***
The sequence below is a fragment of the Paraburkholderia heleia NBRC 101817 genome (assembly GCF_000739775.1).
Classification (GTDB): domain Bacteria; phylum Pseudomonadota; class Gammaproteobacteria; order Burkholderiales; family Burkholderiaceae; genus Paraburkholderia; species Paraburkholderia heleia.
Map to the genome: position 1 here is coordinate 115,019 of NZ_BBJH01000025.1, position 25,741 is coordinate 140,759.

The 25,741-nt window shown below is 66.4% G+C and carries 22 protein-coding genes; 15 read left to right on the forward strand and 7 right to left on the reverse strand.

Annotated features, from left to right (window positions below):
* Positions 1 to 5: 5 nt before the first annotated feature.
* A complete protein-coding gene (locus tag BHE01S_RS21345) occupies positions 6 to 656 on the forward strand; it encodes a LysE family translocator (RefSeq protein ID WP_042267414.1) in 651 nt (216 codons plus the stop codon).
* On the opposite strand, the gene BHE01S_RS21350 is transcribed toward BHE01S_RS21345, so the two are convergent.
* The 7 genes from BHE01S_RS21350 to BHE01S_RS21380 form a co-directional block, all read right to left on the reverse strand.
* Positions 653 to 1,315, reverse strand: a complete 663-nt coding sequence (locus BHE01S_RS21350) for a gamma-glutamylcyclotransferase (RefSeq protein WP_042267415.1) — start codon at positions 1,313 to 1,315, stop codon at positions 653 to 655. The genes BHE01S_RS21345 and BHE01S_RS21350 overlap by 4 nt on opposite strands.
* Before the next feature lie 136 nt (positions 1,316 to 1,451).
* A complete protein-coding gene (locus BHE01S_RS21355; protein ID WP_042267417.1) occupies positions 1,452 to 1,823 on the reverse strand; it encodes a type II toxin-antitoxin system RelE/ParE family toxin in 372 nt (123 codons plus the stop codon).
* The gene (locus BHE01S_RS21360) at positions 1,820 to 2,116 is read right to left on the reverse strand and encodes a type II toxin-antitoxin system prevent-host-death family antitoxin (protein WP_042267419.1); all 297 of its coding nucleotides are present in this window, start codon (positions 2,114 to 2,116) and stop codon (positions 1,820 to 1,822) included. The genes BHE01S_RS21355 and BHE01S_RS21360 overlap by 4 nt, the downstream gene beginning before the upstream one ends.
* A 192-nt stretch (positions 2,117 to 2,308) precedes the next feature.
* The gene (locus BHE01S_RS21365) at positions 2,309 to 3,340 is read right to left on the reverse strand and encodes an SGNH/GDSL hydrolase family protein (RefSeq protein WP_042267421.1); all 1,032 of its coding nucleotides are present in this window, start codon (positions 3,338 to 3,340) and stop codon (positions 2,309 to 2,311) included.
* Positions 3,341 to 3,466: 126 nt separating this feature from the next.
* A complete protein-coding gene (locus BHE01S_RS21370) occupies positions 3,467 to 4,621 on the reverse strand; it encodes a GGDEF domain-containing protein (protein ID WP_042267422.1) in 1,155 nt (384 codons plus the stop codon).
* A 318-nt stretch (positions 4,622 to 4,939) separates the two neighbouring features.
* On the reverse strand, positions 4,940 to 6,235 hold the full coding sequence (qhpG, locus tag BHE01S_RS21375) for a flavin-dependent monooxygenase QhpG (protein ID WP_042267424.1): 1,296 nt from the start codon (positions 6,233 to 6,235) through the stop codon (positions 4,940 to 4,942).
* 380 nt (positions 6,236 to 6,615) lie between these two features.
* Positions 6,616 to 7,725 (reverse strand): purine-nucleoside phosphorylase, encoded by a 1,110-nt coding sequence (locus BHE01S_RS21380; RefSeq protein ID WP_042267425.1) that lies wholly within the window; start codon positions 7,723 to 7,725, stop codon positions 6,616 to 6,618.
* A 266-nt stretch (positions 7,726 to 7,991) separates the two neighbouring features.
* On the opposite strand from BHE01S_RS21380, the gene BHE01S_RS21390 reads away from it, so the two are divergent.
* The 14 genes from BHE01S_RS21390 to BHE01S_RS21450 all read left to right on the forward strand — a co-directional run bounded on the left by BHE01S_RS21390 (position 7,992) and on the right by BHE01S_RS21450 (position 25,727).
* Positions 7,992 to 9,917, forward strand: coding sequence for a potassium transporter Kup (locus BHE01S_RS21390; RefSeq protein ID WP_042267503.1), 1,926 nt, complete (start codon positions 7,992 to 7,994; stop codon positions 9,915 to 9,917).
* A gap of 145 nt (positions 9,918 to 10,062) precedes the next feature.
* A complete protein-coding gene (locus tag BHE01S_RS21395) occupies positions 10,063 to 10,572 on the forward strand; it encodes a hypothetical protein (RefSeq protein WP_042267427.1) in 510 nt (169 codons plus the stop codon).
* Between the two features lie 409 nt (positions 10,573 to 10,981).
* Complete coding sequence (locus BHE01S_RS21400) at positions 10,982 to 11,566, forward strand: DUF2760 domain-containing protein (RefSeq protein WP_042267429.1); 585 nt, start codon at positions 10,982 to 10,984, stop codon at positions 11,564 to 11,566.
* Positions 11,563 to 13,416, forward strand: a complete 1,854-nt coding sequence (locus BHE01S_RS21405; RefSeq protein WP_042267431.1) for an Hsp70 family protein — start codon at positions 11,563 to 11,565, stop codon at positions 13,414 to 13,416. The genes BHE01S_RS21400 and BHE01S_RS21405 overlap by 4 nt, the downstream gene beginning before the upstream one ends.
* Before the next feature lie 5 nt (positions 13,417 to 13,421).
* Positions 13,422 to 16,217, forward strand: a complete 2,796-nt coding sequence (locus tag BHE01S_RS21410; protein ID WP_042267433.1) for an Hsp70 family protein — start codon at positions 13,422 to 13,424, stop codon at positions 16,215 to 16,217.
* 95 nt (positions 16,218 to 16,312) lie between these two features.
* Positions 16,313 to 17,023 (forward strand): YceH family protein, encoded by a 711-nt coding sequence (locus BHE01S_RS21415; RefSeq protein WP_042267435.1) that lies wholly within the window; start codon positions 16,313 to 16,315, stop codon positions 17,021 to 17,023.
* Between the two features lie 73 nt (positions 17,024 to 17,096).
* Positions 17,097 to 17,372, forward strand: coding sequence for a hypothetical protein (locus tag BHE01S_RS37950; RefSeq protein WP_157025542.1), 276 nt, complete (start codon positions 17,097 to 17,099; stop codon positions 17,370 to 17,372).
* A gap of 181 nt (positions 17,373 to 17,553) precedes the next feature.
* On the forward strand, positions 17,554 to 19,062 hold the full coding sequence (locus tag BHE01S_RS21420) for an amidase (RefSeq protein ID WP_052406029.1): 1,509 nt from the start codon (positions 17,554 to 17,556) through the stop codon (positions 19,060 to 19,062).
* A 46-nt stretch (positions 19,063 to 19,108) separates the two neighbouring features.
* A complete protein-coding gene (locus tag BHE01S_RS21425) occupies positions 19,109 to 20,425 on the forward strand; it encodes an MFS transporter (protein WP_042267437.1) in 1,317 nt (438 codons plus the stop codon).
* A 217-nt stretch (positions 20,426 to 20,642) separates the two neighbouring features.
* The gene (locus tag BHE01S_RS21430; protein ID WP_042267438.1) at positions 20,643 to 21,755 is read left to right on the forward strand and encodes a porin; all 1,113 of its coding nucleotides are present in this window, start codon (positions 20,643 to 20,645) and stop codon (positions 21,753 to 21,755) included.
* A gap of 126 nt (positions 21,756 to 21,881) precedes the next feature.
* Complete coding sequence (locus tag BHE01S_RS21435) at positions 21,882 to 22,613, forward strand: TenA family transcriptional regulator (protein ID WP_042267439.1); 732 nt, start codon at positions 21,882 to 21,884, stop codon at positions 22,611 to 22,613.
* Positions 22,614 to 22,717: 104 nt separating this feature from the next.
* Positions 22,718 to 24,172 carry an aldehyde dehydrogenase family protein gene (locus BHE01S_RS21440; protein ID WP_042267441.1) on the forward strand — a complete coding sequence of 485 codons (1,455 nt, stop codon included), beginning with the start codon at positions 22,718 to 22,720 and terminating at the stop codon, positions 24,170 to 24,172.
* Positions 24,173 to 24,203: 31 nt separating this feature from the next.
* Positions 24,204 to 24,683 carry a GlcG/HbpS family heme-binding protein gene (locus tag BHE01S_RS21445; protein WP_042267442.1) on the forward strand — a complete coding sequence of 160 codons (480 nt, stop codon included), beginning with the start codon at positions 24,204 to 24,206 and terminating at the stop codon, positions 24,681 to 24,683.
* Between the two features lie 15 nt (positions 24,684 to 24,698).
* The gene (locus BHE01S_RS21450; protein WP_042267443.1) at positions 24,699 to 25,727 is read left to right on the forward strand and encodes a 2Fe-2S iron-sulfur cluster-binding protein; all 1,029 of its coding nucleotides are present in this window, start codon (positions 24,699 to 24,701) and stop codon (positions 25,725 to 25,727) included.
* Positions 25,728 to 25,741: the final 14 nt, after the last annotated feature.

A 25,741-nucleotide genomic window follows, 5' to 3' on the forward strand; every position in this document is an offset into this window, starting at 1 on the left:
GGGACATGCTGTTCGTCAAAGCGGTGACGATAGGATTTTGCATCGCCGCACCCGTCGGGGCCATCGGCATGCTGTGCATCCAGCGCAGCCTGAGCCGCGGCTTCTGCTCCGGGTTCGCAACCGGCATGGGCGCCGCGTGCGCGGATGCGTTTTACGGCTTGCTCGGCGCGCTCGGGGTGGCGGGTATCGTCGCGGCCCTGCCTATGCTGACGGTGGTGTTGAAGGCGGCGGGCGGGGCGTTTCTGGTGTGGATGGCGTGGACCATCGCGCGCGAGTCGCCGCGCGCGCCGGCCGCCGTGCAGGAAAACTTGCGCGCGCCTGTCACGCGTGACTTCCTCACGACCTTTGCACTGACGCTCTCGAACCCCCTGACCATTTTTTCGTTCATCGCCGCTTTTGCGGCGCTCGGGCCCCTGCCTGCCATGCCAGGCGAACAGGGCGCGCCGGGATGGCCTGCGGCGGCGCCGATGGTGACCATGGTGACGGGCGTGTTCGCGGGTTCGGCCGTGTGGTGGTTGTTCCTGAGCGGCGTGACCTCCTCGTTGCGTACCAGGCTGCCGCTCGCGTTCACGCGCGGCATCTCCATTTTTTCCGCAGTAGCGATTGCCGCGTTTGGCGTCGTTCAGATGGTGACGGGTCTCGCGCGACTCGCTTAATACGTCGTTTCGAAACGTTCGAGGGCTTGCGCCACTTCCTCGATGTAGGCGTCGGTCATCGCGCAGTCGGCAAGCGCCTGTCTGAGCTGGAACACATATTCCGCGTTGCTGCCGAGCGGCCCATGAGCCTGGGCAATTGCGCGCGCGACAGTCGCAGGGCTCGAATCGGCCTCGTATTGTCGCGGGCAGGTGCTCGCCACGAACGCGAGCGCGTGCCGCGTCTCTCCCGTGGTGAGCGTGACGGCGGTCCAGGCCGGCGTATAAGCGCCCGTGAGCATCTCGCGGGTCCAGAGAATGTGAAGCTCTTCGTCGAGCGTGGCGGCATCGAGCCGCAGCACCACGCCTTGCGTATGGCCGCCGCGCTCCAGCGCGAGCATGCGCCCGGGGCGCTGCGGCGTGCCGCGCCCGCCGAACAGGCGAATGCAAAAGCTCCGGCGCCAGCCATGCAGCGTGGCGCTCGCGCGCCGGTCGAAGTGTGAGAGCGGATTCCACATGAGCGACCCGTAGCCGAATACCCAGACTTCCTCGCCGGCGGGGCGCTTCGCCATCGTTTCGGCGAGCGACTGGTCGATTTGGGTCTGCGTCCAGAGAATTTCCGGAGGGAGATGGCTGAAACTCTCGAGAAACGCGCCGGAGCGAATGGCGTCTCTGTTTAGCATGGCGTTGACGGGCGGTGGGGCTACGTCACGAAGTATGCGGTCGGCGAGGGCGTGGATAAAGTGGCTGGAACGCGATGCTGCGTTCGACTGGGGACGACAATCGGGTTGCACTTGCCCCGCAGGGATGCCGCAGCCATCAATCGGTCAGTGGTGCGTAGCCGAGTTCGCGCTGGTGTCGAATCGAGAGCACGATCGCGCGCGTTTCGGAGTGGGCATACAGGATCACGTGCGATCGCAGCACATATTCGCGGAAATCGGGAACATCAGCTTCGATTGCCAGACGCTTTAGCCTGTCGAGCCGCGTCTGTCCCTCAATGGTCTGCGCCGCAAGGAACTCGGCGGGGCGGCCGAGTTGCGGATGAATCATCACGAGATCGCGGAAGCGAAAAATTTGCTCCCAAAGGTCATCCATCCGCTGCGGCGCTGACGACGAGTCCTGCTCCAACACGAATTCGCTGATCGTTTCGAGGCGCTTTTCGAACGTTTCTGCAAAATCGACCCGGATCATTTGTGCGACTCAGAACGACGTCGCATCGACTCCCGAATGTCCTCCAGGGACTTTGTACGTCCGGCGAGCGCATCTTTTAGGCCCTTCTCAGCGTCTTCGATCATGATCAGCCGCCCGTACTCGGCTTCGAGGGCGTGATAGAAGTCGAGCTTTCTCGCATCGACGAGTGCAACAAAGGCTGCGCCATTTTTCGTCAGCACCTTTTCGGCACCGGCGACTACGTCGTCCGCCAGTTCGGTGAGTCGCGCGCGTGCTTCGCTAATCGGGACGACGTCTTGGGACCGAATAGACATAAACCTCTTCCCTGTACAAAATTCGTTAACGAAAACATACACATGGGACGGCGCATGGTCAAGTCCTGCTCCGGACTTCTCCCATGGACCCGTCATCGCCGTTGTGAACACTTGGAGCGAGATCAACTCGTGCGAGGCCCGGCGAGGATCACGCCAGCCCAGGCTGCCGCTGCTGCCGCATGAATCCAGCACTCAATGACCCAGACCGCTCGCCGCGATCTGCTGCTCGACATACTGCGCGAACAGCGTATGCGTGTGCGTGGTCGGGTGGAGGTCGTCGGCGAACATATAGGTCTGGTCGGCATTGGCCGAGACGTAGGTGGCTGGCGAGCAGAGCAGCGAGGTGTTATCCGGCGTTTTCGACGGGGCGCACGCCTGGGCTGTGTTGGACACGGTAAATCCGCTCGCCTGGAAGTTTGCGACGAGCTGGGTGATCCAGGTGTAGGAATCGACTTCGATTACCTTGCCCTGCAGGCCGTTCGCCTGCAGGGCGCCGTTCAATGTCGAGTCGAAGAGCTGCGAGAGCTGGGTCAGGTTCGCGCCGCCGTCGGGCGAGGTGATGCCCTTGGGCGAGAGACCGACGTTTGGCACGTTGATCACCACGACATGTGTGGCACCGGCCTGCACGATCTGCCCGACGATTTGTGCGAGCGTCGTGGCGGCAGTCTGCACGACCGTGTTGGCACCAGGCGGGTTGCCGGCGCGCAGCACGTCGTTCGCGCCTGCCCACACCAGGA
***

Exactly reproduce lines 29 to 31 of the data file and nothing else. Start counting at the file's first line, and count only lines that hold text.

* Complete coding sequence (locus BHE01S_RS21400) at positions 10,982 to 11,566, forward strand: DUF2760 domain-containing protein (RefSeq protein WP_042267429.1); 585 nt, start codon at positions 10,982 to 10,984, stop codon at positions 11,564 to 11,566.
* Positions 11,563 to 13,416, forward strand: a complete 1,854-nt coding sequence (locus BHE01S_RS21405; RefSeq protein WP_042267431.1) for an Hsp70 family protein — start codon at positions 11,563 to 11,565, stop codon at positions 13,414 to 13,416. The genes BHE01S_RS21400 and BHE01S_RS21405 overlap by 4 nt, the downstream gene beginning before the upstream one ends.
* Before the next feature lie 5 nt (positions 13,417 to 13,421).